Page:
“Uh oh,” I said to my wife Patty as we sat on a 2 p.m. American Airlines flight from Salt Lake City to Dallas, about to leave the gate.
“One of our tires needs to be replaced, and it may take an hour and a half. But we will get this done and be on our way as soon as possible. You will need to collect your belongings and depart the airplane,” said the captain.
My first thought was, why now? Was the tire damaged during the previous landing? Was it just a crew change and the new crew didn’t like the looks of one of the main tires? Not that it mattered, but I knew immediately that there was no way we were going to depart in an hour and a half. But within 30 minutes a mechanic showed up with the replacement tire. A half-hour later, another guy arrive to help.
A disgruntled female passenger scowled at the mechanics and said, “Damn government workers.” I said, “Ma’am, these guys are private industry. Maybe you are used to the time it takes to change a tire at a NASCAR race, but it’s a little more complicated on a Boeing 737-800.”
As we sat in the terminal, I thought about how I inspect my Mustang tires during preflight. And how I should look more closely at them after every landing. I am fairly conscientious about keeping tire pressures monitored though. I have good reason.
One warm summer morning, we departed for California in our Sabreliner Model 40. After a full week of business, we fueled and loaded up in Sacramento for the return to Dallas with a stop in Denver. On the previous landing, we noticed what appeared to be a slightly underinflated left main tire. But now it looked normal. Probably anxious to get home, we didn’t check the pressure. The weather was great as we left the FBO and taxied to the active. My longtime pilot JC was PIC for this leg. Everything was normal as the Sabre smoothly accelerated down runway 12R at SJC until exactly V1 speed. Simultaneously, we heard a loud boom and the airplane began to lurch sideways. Instinctively, JC rotated the old bird one second before we left the rapidly approaching runway boundary.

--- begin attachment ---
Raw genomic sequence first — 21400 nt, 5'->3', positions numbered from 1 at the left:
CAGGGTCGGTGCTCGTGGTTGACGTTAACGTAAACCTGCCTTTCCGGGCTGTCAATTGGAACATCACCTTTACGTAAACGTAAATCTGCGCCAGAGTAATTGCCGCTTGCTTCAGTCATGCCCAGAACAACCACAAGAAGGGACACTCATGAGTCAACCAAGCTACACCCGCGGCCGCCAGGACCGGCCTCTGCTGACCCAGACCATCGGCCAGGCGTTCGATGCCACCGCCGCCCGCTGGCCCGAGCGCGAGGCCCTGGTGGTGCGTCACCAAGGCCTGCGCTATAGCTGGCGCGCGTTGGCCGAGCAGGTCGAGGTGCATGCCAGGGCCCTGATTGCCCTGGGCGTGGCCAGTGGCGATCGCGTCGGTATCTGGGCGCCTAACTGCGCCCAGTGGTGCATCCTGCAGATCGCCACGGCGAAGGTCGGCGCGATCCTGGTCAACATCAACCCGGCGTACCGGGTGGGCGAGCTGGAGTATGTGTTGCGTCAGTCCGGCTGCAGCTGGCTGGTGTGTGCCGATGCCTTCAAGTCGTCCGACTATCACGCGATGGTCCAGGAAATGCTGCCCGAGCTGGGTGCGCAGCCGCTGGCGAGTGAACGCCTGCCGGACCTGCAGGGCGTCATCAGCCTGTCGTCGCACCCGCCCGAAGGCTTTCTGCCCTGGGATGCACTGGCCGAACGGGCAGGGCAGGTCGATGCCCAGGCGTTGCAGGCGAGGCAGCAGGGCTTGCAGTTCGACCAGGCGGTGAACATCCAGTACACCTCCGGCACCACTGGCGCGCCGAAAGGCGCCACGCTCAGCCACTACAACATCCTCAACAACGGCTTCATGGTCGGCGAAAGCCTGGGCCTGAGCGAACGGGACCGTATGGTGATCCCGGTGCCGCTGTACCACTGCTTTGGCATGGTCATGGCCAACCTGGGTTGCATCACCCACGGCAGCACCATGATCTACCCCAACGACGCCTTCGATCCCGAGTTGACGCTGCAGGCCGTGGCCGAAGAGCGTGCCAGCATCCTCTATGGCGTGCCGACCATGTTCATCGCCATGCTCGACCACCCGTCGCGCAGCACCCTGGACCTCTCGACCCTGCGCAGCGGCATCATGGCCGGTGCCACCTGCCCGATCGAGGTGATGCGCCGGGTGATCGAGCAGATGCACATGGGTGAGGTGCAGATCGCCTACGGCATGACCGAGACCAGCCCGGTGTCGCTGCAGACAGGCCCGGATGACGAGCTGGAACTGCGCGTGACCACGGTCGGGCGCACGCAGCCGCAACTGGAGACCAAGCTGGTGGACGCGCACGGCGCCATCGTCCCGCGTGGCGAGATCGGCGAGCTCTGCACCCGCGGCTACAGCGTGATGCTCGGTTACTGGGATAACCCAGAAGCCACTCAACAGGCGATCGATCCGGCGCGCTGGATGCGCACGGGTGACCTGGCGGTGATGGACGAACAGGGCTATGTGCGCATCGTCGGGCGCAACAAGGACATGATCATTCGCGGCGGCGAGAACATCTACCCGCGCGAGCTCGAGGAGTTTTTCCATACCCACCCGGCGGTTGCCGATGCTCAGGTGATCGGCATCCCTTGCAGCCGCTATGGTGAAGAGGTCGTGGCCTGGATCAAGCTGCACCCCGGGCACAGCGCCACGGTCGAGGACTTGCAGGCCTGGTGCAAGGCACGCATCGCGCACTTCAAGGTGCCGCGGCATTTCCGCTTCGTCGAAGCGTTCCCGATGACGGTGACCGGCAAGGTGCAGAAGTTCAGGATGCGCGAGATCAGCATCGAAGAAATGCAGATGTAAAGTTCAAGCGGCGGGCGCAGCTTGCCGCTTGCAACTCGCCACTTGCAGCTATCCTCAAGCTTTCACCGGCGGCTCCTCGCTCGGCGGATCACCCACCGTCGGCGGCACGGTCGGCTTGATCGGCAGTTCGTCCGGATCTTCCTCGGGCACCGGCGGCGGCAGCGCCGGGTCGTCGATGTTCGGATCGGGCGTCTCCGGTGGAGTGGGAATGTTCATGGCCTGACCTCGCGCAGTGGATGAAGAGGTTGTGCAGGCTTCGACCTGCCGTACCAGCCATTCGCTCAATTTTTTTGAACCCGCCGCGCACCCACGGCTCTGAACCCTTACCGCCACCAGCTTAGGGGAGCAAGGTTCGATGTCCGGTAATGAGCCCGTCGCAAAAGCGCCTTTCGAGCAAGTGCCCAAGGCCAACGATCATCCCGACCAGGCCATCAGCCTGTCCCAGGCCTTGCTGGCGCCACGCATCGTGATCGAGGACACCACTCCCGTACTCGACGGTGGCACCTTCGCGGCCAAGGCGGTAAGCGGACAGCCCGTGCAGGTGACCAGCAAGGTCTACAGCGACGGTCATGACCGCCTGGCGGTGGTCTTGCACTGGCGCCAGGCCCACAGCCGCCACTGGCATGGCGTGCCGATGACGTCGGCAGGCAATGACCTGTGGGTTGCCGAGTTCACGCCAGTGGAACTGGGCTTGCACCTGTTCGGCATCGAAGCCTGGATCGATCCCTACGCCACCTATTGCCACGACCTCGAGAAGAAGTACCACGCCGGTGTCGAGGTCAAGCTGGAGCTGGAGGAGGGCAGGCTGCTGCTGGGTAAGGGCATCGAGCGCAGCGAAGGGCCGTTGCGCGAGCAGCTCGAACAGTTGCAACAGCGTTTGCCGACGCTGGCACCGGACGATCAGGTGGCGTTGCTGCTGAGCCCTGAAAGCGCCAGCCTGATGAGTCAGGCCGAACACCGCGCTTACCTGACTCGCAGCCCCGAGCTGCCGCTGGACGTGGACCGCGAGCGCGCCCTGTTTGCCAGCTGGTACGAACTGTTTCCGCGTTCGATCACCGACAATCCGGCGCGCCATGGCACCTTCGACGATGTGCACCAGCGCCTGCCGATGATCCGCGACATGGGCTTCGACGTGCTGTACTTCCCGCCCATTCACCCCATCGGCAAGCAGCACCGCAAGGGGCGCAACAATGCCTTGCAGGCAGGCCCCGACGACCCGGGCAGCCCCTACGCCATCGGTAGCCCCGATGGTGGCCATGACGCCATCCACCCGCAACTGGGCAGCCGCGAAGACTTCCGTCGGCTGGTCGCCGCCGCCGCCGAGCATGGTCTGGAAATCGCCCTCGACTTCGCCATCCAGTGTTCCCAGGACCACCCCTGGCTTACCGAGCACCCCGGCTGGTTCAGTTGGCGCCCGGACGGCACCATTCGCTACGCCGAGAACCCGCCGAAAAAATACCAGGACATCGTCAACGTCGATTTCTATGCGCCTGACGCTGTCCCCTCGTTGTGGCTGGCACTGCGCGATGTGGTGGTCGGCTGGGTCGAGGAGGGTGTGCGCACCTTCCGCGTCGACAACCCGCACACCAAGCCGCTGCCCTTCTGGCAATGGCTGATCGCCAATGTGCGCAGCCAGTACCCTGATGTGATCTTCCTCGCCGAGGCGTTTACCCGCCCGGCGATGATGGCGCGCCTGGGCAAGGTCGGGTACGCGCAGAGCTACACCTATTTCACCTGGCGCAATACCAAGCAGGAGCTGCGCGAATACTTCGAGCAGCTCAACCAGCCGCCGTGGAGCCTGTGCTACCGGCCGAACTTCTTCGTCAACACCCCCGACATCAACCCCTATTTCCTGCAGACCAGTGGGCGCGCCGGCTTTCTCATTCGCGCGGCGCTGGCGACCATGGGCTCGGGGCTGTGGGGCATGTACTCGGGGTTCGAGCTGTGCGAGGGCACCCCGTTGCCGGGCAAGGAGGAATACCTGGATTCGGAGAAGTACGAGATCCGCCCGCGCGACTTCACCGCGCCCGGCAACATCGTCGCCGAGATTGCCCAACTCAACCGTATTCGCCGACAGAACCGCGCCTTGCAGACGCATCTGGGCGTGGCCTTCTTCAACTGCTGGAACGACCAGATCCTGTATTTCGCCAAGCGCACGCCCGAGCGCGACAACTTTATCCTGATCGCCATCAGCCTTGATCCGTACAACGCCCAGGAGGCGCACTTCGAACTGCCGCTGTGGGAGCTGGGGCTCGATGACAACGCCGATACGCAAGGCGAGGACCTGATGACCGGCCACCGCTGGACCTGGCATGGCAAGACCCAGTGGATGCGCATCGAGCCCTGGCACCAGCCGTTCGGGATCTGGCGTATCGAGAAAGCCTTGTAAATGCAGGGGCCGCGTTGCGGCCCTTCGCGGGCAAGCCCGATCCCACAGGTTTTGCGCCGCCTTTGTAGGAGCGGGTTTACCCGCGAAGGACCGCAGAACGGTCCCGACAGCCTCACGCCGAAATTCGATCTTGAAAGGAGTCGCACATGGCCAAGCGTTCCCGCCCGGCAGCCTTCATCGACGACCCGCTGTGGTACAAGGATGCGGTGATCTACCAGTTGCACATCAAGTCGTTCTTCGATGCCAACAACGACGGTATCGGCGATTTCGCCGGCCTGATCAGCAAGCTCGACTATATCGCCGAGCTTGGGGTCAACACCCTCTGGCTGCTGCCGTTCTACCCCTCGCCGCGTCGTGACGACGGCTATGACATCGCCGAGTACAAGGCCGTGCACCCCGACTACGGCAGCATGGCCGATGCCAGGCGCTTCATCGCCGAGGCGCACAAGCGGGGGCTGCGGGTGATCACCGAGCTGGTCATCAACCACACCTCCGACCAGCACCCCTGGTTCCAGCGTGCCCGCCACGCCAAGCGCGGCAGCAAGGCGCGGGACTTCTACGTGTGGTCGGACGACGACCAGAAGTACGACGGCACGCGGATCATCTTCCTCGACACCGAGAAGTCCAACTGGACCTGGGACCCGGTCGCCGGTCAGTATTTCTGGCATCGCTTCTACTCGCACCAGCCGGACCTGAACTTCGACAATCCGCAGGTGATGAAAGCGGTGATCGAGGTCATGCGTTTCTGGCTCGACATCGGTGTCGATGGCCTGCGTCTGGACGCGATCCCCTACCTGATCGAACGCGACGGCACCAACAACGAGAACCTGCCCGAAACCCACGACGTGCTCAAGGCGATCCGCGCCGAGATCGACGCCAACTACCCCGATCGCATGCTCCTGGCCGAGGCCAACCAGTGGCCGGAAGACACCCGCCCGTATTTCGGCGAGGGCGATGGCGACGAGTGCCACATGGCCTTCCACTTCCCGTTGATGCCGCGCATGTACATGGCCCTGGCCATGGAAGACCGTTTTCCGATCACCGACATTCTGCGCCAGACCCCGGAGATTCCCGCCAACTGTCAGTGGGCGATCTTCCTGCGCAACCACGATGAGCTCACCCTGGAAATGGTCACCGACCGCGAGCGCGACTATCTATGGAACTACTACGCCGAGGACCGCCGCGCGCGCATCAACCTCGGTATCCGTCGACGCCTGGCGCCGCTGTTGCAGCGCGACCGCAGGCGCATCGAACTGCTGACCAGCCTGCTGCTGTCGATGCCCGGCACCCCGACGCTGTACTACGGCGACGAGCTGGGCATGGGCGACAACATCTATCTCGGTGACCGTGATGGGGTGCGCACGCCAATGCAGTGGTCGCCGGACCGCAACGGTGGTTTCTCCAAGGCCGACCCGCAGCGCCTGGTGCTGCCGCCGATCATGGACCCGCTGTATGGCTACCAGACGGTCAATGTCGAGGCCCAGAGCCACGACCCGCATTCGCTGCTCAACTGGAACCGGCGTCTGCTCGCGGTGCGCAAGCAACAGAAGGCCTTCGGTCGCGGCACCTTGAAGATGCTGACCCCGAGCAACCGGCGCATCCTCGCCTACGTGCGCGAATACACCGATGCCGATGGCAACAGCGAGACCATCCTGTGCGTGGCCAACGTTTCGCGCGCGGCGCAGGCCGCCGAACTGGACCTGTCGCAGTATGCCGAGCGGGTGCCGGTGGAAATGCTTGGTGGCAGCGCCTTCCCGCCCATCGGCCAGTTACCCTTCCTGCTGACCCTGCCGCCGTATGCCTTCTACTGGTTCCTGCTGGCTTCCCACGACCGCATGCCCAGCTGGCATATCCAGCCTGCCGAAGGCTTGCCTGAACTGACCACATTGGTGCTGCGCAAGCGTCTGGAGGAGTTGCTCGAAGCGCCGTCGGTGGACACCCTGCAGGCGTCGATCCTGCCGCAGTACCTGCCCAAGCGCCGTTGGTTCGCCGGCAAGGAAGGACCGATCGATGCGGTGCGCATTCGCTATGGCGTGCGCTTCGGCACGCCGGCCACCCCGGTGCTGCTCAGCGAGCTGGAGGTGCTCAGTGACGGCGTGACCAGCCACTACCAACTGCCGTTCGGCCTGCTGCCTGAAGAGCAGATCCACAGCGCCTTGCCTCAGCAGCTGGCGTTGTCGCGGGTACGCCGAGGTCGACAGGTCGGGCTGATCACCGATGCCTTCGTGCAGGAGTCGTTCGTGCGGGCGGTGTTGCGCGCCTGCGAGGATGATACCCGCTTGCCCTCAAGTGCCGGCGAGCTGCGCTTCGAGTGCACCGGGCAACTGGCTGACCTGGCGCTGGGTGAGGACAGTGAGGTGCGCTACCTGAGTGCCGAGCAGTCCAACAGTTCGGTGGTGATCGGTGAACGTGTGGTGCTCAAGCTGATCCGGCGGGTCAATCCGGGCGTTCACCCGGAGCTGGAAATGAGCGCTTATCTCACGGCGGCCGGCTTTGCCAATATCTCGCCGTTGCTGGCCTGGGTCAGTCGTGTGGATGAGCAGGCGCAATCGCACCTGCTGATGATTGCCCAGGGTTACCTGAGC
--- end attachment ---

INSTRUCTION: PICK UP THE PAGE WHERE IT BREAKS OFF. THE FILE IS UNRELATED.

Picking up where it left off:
We made two passes by the tower for a visual inspection. The controllers said everything looked normal. What they couldn’t see was the phonebook-sized hole in the left main tire – the one and only left main tire that came with the airplane. We knew something was wrong but decided to raise the gear and press on to Denver while we burned off fuel to reduce our landing weight. (Thinking back, raising the gear up was probably not the right thing to do, but it’s the decision we made).
In the cockpit, we had the situation under control, were well briefed and composed. And on we flew to Denver for the next hour.
Over the threshold with the red lights of fire trucks flashing and sirens blaring, JC made a perfect landing. The tire stayed on the wheel. And just like in your car when you have a flat, the old Sabre just let out a “whomp, whomp, whomp” as the tire begrudgingly brought us to a stop. We were towed to the FBO. Six hours later, with a new tire sent from Dallas, we were on our way. Today, American Airlines got us going in three.